The North Sea

Intensive utilization of the North Sea, e.g., transport, extraction and disposal of sand, laying of cables and pipes, fishery, and –for the last few years- area intensive usage by offshore wind farms result in an increase in anthropogenic stress on the environment.

A state-of-the-art ecosystem management and modern environmental protection aim at sustainable usage of our coasts, focusing on key functions of the ecosystem.

A better understanding of ecological functioning and the responses of the system to stress is therefore essential. Knowledge of the corridor of natural variability and comprehension of ecologically relevant scales, spatial as well as temporal, is an indispensable prerequisite for the distinction between anthropogenic and natural impacts.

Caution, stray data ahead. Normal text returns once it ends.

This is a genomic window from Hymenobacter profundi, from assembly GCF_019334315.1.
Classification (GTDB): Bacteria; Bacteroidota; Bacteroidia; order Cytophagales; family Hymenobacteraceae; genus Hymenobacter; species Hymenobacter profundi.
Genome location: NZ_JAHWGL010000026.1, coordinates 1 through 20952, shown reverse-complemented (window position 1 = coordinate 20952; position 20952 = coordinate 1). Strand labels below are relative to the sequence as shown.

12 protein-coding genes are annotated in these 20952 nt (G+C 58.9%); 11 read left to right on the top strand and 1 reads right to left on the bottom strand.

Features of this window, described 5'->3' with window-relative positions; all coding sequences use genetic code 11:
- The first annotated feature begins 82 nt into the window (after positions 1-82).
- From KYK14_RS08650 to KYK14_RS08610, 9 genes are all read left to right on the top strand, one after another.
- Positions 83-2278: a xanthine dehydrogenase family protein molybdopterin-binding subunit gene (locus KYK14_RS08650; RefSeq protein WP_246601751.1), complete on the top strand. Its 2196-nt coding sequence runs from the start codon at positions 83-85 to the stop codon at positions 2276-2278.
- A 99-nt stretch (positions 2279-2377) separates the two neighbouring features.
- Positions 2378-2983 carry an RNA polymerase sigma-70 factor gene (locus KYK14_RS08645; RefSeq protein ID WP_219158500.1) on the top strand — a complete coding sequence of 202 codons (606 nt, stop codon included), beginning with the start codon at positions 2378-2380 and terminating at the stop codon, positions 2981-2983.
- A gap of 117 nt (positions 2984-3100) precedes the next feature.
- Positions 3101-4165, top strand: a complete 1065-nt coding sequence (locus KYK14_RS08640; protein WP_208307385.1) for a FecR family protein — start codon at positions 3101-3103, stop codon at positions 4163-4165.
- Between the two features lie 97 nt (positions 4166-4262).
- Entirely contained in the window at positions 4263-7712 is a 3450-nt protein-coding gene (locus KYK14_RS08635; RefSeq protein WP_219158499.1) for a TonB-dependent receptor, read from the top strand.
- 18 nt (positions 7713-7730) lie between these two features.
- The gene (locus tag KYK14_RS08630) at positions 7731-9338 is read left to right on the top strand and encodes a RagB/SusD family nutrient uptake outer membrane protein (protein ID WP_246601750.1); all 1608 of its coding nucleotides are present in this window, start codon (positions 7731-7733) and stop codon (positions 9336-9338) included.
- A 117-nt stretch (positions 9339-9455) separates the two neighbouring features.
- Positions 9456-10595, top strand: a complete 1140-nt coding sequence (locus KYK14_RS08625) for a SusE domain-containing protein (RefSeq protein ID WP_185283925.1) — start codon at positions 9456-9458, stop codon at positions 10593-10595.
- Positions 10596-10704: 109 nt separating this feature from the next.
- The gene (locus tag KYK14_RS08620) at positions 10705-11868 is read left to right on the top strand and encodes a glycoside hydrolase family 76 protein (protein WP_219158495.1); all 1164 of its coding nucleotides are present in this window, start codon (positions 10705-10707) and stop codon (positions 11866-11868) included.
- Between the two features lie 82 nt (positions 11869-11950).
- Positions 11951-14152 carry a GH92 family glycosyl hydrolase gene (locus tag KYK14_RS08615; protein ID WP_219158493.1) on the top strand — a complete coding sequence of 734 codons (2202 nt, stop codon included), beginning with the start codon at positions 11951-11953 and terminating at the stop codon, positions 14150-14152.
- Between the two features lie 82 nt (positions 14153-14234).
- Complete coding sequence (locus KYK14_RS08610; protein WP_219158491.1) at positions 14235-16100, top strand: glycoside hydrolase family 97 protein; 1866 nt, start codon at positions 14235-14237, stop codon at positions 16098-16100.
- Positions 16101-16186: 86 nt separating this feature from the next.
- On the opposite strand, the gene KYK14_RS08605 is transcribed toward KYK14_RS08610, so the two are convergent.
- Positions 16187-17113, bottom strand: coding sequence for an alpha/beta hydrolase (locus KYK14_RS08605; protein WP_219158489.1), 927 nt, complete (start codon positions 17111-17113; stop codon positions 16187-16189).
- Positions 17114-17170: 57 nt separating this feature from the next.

Key Activities

We are investigating

  • the distribution of the benthos on different spatial (local-regional) and temporal (seasonal-long-term) scales
  • effects of natural and anthropogenic change on the benthic system, i.e., ecosystem shifts caused by environmental shifts
  • the ecological functioning of the benthos, i.e., the coupling of regulating environmental factors and ecosystem functions including consequential ecosystem services

To that end we are employing an extensive base of reliable, validated and georeferenced data from the southern North Sea collected during several decades of sampling. Models are coupled to these data, and the results are made accessible to agencies, decision makers, scientists, and the interested public through information systems and visualization tools. 

Current Projects